The news: The Department of State has released photographs it believes show Russian military forces launching rockets into eastern Ukraine. The new evidence purports to confirm American claims that Russian artillery was being fired across the border at the Ukrainian military, thus strongly suggesting that, despite official denials, Russia is now an active participant in the conflict.
Here's some of the evidence:
Image Credit: Washington Post via the State Department
The report asserts that "self-propelled artillery only found in Russian military units, on the Russian side of the border, oriented in the direction of a Ukrainian military unit within Ukraine." It also argues that "Russia-backed separatists have used heavy artillery, provided by Russia, in attacks on Ukrainian forces from inside Ukraine." Just as recently, Ukraine believes that Russian units shot down two Ukrainian Su-25 jets flying near the MH17 wreckage.
Why this is big news: If the evidence is as solid as the State Department claims, it more or less demonstrates that Russian authorities are not only lying about their degree of support for separatist insurgents widely believed to have shot down the MH17 civilian airliner earlier this month; they've also been part of the shooting war. It also indicates that Putin's Russia has been actively fueling the conflict at the same time the world community would really like it to calm down.
The Russian Defense Ministry, for its part, points just as readily to a Ukrainian military buildup in the eastern part of the country and says that similar inspections would reveal that Ukrainian forces have done the same, killing and injuring Russian citizens. They're probably right, but little evidence exists of deliberate actions anywhere near the scale of Russian ones. Other official Russian challenges to Washington's narrative have also seemed lackluster as well.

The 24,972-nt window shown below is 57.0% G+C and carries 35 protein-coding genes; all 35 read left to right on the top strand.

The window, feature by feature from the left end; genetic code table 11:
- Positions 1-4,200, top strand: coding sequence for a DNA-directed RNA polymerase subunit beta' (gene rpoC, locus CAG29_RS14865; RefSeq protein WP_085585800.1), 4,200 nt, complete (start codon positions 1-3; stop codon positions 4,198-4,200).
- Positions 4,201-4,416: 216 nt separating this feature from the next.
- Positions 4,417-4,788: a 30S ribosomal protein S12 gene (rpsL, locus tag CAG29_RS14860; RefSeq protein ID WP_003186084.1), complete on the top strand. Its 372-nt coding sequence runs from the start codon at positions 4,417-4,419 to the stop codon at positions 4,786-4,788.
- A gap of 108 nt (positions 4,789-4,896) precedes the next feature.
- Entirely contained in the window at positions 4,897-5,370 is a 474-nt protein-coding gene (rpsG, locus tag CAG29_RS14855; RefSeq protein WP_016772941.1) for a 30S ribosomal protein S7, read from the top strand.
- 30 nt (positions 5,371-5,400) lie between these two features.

Either way, world leaders will undoubtedly view an affirmation of Russian military involvement as an intolerable escalation of an already severe threat to regional stability.
Why you should care: The stakes just got a lot higher, and yet Russia isn't flinching. Pando's Gary Brecher wrote earlier this year about how such blatant Russian defiance of Western ultimatums was making Western war hawks like Sen. John McCain (R-Ariz.) pretty livid. That was before the rise of the rebellion in eastern Ukraine and the senseless slaughter of everyone onboard MH17. Now they're going to be downright furious.
Tougher sanctions are becoming a given and Deputy National Security Adviser Ben Rhodes told CNN's State of the Union that he was "confident there's going to be strong action." People like McCain, who recently called the U.S. "cowardly" for not arming Ukraine against the Russians, are going to press their case even harder.
But it's ultimately questionable whether tough talk and sanctions will do anything to change the course of the war in eastern Ukraine, and the new evidence doesn't change the fact that the West has few good options. Moreover, policymakers should wait for a stronger case instead of rushing to do something regrettable.